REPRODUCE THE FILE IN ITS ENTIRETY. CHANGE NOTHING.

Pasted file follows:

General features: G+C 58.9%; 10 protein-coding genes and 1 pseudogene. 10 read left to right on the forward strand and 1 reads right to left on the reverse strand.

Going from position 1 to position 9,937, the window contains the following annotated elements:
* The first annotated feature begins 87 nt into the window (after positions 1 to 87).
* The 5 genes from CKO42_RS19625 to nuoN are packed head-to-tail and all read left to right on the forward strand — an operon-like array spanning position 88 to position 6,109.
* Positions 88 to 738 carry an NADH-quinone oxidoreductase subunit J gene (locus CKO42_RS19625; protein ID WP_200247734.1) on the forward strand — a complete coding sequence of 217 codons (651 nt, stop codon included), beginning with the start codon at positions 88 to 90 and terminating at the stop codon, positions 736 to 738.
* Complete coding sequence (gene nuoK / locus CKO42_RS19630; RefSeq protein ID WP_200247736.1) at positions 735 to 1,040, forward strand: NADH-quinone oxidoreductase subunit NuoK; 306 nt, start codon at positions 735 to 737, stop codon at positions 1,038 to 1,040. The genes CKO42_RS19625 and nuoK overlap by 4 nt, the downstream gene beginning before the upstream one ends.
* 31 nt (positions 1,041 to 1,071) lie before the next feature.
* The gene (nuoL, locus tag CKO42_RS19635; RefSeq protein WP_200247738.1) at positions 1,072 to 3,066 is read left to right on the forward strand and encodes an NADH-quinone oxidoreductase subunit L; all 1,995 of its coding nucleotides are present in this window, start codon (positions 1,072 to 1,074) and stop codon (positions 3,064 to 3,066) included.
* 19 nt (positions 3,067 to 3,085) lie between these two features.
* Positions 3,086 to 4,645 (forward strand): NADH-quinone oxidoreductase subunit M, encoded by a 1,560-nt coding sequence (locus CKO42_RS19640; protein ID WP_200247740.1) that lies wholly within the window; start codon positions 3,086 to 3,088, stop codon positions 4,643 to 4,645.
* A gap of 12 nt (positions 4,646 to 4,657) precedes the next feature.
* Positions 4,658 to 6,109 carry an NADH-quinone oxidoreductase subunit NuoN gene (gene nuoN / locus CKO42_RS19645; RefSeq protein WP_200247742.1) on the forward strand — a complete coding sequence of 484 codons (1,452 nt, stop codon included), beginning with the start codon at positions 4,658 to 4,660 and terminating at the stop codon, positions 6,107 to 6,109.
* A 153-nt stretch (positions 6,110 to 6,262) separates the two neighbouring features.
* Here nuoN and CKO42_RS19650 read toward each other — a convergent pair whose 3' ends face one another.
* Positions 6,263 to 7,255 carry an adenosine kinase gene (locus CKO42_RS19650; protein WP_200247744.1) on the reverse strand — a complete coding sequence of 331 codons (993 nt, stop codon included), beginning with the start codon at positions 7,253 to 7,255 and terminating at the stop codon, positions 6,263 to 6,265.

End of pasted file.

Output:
General features: G+C 58.9%; 10 protein-coding genes and 1 pseudogene. 10 read left to right on the forward strand and 1 reads right to left on the reverse strand.

Going from position 1 to position 9,937, the window contains the following annotated elements:
* The first annotated feature begins 87 nt into the window (after positions 1 to 87).
* The 5 genes from CKO42_RS19625 to nuoN are packed head-to-tail and all read left to right on the forward strand — an operon-like array spanning position 88 to position 6,109.
* Positions 88 to 738 carry an NADH-quinone oxidoreductase subunit J gene (locus CKO42_RS19625; protein ID WP_200247734.1) on the forward strand — a complete coding sequence of 217 codons (651 nt, stop codon included), beginning with the start codon at positions 88 to 90 and terminating at the stop codon, positions 736 to 738.
* Complete coding sequence (gene nuoK / locus CKO42_RS19630; RefSeq protein ID WP_200247736.1) at positions 735 to 1,040, forward strand: NADH-quinone oxidoreductase subunit NuoK; 306 nt, start codon at positions 735 to 737, stop codon at positions 1,038 to 1,040. The genes CKO42_RS19625 and nuoK overlap by 4 nt, the downstream gene beginning before the upstream one ends.
* 31 nt (positions 1,041 to 1,071) lie before the next feature.
* The gene (nuoL, locus tag CKO42_RS19635; RefSeq protein WP_200247738.1) at positions 1,072 to 3,066 is read left to right on the forward strand and encodes an NADH-quinone oxidoreductase subunit L; all 1,995 of its coding nucleotides are present in this window, start codon (positions 1,072 to 1,074) and stop codon (positions 3,064 to 3,066) included.
* 19 nt (positions 3,067 to 3,085) lie between these two features.
* Positions 3,086 to 4,645 (forward strand): NADH-quinone oxidoreductase subunit M, encoded by a 1,560-nt coding sequence (locus CKO42_RS19640; protein ID WP_200247740.1) that lies wholly within the window; start codon positions 3,086 to 3,088, stop codon positions 4,643 to 4,645.
* A gap of 12 nt (positions 4,646 to 4,657) precedes the next feature.
* Positions 4,658 to 6,109 carry an NADH-quinone oxidoreductase subunit NuoN gene (gene nuoN / locus CKO42_RS19645; RefSeq protein WP_200247742.1) on the forward strand — a complete coding sequence of 484 codons (1,452 nt, stop codon included), beginning with the start codon at positions 4,658 to 4,660 and terminating at the stop codon, positions 6,107 to 6,109.
* A 153-nt stretch (positions 6,110 to 6,262) separates the two neighbouring features.
* Here nuoN and CKO42_RS19650 read toward each other — a convergent pair whose 3' ends face one another.
* Positions 6,263 to 7,255 carry an adenosine kinase gene (locus CKO42_RS19650; protein WP_200247744.1) on the reverse strand — a complete coding sequence of 331 codons (993 nt, stop codon included), beginning with the start codon at positions 7,253 to 7,255 and terminating at the stop codon, positions 6,263 to 6,265.